Over time I think I’ve come to know what my role is as a writer and what I bring to the table. It’s self-analysis and self-awareness based. Not many people are ready to face heavy stuff about themselves. A friend of mine called it a brutal mirror, and some people will completely reject anything that resembles accountability or will avoid it as long possible. Never mind the people who aren’t aware of anything at all.

It definitely takes some maturity perhaps to face some stuff head on. And jeez, the growth that comes out of it can be exponential. I think this where i think a lot of the songs I write are coming from whether it’s my own project or The Dears.

I love the varied instrumentation on this and the way some songs seem to span decades or eras in the musical choices you've made. Did you have guiding musical principles going in?

I knew I wasn’t going to work with synthesizers or drum machines. I imagined a group of musicians recording in a room to tape. Some days in the studio the computer wasn’t even turned out. To make a record that way, in 2018, is a blessing, absolutely.

The addition of strings was a little more last minute. But once I heard that in my head, there was no turning back. Originally all the bells were glockenspiel. Howard [Bilerman, producer] utterly hates that instrument and calls it a children’s toy. [Laughs] So instead I ordered these giant tubular bells to be delivered to the studio. When he saw them I could tell he was excited to record them.

What’s happening is kind of sad, because everything is quantified and comparable for all to see and it’s fucking destroying the soul of every artist I know, whether they admit it or not.

What does support here look like for you? Is this something you’re putting out and then putting out other music, or will this get tour dates, etc?

Excellent question, really, because I want to tour. I am doing quite a bit of touring myself. I did a tour in the U.K. with Clap Your Hands this October, which was really fun, and they were wonderful. So I’m going back to the U.K. later in the spring—I guess in April or something. I'm doing a smattering of dates in the U.S. and Canada, but I gotta tell ya, the landscape and the opportunities, for a guy like me in my situation, they’re not making it easy.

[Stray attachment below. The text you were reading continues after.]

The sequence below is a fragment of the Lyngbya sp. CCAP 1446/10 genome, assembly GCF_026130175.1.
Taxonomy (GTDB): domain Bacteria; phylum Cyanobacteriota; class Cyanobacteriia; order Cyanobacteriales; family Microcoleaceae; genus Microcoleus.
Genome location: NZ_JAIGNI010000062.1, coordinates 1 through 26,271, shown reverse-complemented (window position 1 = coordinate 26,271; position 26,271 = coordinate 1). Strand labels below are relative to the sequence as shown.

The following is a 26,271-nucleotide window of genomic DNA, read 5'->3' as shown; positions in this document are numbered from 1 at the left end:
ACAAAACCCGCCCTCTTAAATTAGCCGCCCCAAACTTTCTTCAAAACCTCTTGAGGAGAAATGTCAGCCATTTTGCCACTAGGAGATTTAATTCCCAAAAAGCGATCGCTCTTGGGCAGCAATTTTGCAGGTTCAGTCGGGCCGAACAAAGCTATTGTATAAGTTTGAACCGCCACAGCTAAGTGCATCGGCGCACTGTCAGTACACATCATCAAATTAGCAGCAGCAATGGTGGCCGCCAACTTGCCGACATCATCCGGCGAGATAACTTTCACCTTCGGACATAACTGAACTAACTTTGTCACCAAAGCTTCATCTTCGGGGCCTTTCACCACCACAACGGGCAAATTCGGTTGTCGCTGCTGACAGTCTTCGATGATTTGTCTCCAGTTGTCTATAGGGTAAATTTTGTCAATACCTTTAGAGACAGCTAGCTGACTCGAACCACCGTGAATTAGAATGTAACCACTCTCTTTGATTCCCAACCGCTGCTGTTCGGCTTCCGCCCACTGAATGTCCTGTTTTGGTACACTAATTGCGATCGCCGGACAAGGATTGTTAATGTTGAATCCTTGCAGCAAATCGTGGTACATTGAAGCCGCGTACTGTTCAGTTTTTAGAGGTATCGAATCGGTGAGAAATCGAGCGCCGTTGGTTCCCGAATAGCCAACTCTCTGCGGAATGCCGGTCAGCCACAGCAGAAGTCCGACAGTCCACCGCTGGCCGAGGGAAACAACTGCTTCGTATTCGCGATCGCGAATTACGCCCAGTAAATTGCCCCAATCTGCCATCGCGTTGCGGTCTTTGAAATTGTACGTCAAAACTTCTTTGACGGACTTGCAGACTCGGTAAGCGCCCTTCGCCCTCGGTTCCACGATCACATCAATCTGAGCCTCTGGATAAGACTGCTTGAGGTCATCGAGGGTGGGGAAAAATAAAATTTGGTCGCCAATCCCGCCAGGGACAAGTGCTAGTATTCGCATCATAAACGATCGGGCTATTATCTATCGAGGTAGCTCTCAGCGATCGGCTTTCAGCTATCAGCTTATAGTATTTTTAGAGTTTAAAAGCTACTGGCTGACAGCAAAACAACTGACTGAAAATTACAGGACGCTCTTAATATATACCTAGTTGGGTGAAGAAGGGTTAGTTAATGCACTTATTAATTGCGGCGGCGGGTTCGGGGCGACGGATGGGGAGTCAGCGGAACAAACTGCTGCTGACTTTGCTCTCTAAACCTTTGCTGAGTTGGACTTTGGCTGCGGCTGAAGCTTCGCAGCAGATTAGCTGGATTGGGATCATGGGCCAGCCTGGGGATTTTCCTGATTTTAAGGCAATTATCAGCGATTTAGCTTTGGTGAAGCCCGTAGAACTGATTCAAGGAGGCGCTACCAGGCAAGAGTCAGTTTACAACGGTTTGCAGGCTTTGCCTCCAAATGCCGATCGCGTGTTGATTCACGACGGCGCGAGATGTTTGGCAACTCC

In the old days, you could do some cool stuff, but it’s definitely more challenging. When I first started out in the business, an agent would never let you go—ever. You would never get let go by an agent ever, ever, ever, ever, ever. Now, I have friends of mine who are like, 'We’re going to get dropped. Our tour didn’t do great.' It’s like now, the tables have turned in such a way where it’s like we’re working for them. They don’t work for us anymore. If you’re not producing, if you’re not posting numbers, they’re moving on to something else. They’re going to drop you. That’s what’s going on.

So that makes it tough to put together what you’d want to put together.

Well, I mean I’ve been very lucky. I’ve managed to still get out there. People are still willing and want to work with me, and I’m lucky. But I don’t know how much longer I’m going to be that lucky if I’m not playing stadiums. For me though, I look at it so differently, because the business right now is completely designed to enslave and beat down an artist.

What’s happening is kind of sad, because everything is quantified and comparable for all to see and it’s fucking destroying the soul of every artist I know, whether they admit it or not. This fucking rat race that we’ve been thrown into that did not exist before is fucking destroying every single fucking artist. Guaranteed. Even if they’re on top, they’re terrified of their numbers going down. And if you’re on the bottom, you’re just constantly riddled with anxiety of 'everybody has bigger numbers than me.' It’s all out there to see.

This shit on Spotify—monthly listens—and then of course Spotify for artists, you can see everything. You can compare your numbers to other artists. It’s fucking depressing, dude. It's absolutely depressing and nobody knows any of this shit. The biggest challenge for all of us is blocking all of that BS out and singing our little song to that person whose life is going to fucking change from that song and zeroing in. It’s like threading a fucking needle. That’s what I focus on, Matt. Threading the fucking needle every time.

So getting back to your question about touring, I want to play everywhere. I want to do everything. As long as I’m invited, I’ll be there. And that’s it. That’s all I can do. At this point, that’s all I can do. Keep your stick on the ice, as they say, and hope the puck comes to you.